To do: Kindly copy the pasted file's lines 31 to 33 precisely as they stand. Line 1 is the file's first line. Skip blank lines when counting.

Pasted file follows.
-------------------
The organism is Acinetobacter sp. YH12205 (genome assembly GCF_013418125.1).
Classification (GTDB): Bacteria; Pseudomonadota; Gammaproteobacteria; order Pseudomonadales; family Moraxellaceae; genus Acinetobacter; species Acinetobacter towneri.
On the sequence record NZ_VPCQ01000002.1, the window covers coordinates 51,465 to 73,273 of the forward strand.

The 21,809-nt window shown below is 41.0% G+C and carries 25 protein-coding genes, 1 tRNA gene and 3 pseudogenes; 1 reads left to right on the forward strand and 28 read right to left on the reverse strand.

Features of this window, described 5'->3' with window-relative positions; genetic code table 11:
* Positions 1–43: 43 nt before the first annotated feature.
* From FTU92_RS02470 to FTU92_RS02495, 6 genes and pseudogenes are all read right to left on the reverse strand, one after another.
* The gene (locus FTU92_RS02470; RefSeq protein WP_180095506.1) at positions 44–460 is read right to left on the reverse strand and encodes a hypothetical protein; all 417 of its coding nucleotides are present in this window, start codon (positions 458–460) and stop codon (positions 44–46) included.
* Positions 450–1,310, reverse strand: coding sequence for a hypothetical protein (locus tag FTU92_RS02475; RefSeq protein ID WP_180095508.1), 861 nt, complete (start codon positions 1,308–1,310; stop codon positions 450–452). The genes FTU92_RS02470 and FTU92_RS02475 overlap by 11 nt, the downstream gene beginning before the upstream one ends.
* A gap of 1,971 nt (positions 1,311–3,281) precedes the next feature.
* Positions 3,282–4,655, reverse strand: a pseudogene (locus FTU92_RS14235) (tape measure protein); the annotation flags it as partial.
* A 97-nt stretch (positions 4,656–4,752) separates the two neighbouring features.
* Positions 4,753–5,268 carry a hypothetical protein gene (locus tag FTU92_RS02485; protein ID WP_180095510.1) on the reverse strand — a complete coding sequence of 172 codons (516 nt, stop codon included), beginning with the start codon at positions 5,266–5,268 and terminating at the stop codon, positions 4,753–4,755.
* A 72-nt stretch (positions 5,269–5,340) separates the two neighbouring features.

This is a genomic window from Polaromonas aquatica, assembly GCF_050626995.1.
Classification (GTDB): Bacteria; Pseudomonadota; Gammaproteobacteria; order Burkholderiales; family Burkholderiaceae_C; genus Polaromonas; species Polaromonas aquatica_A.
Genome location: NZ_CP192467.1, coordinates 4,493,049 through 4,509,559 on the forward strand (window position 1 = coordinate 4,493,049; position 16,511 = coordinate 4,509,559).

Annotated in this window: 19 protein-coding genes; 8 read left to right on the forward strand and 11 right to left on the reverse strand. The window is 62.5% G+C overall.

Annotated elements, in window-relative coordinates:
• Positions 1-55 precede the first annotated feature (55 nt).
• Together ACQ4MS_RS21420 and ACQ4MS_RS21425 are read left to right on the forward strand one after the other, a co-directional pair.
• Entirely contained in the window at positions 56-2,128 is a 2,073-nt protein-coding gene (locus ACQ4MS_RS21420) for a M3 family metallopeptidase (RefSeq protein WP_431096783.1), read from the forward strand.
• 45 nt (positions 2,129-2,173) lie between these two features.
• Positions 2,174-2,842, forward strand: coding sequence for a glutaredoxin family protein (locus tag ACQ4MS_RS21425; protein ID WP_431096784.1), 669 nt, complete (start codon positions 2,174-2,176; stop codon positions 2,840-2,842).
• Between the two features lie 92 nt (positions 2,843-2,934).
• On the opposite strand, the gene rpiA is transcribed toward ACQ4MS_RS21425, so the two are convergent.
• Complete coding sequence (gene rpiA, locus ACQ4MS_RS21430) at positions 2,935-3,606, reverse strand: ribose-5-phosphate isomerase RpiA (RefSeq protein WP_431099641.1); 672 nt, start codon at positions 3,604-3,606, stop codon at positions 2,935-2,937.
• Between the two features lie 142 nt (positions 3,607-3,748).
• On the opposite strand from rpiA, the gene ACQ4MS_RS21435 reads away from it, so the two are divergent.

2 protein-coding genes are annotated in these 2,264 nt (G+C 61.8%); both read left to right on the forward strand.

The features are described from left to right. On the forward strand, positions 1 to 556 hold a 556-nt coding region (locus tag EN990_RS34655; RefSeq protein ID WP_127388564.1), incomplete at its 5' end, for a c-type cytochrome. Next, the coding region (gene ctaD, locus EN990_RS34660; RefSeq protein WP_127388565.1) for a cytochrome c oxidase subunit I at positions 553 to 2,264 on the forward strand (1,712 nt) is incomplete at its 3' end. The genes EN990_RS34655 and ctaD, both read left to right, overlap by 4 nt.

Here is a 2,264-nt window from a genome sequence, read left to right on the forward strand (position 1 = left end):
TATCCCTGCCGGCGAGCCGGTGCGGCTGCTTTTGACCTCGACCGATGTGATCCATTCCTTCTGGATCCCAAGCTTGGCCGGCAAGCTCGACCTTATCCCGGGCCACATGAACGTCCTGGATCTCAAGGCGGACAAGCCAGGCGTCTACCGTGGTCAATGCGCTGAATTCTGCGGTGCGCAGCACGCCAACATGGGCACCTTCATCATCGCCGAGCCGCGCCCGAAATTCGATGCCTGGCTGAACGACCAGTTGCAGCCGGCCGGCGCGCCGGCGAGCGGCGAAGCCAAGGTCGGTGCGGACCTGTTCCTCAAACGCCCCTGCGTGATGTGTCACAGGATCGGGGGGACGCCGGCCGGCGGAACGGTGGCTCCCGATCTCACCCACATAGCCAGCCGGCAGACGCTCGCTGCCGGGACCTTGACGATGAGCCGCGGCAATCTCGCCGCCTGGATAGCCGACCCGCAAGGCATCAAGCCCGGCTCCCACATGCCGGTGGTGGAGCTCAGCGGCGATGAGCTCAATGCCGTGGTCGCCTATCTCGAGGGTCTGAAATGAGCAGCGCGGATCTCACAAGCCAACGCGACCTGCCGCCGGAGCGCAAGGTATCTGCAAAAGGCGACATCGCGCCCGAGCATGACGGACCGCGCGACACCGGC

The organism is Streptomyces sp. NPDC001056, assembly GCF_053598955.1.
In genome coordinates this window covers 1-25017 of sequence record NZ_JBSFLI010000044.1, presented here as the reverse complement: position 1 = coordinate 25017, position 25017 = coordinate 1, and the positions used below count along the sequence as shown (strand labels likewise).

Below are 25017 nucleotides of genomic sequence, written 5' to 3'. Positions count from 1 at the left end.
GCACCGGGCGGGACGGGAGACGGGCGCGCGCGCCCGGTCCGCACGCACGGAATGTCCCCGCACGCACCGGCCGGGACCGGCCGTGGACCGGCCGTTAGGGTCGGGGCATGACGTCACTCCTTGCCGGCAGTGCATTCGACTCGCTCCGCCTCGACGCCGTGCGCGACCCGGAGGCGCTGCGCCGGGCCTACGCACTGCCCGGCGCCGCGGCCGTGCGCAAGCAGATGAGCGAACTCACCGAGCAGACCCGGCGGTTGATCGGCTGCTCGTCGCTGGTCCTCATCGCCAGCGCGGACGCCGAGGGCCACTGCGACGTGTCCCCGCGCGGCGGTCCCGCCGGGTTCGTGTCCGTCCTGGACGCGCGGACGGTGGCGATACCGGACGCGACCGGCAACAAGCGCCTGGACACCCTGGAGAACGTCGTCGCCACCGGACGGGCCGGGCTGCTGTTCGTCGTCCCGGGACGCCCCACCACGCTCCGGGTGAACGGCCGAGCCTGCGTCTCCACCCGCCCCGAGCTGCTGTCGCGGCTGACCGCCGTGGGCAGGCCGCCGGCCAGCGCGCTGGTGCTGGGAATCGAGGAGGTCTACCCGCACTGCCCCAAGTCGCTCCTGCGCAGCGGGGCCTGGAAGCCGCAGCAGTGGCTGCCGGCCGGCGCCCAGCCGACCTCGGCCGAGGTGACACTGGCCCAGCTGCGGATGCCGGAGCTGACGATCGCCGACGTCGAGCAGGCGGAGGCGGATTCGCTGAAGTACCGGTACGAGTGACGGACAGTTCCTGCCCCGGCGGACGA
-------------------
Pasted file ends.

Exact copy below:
The features are described from left to right. On the forward strand, positions 1 to 556 hold a 556-nt coding region (locus tag EN990_RS34655; RefSeq protein ID WP_127388564.1), incomplete at its 5' end, for a c-type cytochrome. Next, the coding region (gene ctaD, locus EN990_RS34660; RefSeq protein WP_127388565.1) for a cytochrome c oxidase subunit I at positions 553 to 2,264 on the forward strand (1,712 nt) is incomplete at its 3' end. The genes EN990_RS34655 and ctaD, both read left to right, overlap by 4 nt.

Here is a 2,264-nt window from a genome sequence, read left to right on the forward strand (position 1 = left end):
TATCCCTGCCGGCGAGCCGGTGCGGCTGCTTTTGACCTCGACCGATGTGATCCATTCCTTCTGGATCCCAAGCTTGGCCGGCAAGCTCGACCTTATCCCGGGCCACATGAACGTCCTGGATCTCAAGGCGGACAAGCCAGGCGTCTACCGTGGTCAATGCGCTGAATTCTGCGGTGCGCAGCACGCCAACATGGGCACCTTCATCATCGCCGAGCCGCGCCCGAAATTCGATGCCTGGCTGAACGACCAGTTGCAGCCGGCCGGCGCGCCGGCGAGCGGCGAAGCCAAGGTCGGTGCGGACCTGTTCCTCAAACGCCCCTGCGTGATGTGTCACAGGATCGGGGGGACGCCGGCCGGCGGAACGGTGGCTCCCGATCTCACCCACATAGCCAGCCGGCAGACGCTCGCTGCCGGGACCTTGACGATGAGCCGCGGCAATCTCGCCGCCTGGATAGCCGACCCGCAAGGCATCAAGCCCGGCTCCCACATGCCGGTGGTGGAGCTCAGCGGCGATGAGCTCAATGCCGTGGTCGCCTATCTCGAGGGTCTGAAATGAGCAGCGCGGATCTCACAAGCCAACGCGACCTGCCGCCGGAGCGCAAGGTATCTGCAAAAGGCGACATCGCGCCCGAGCATGACGGACCGCGCGACACCGGC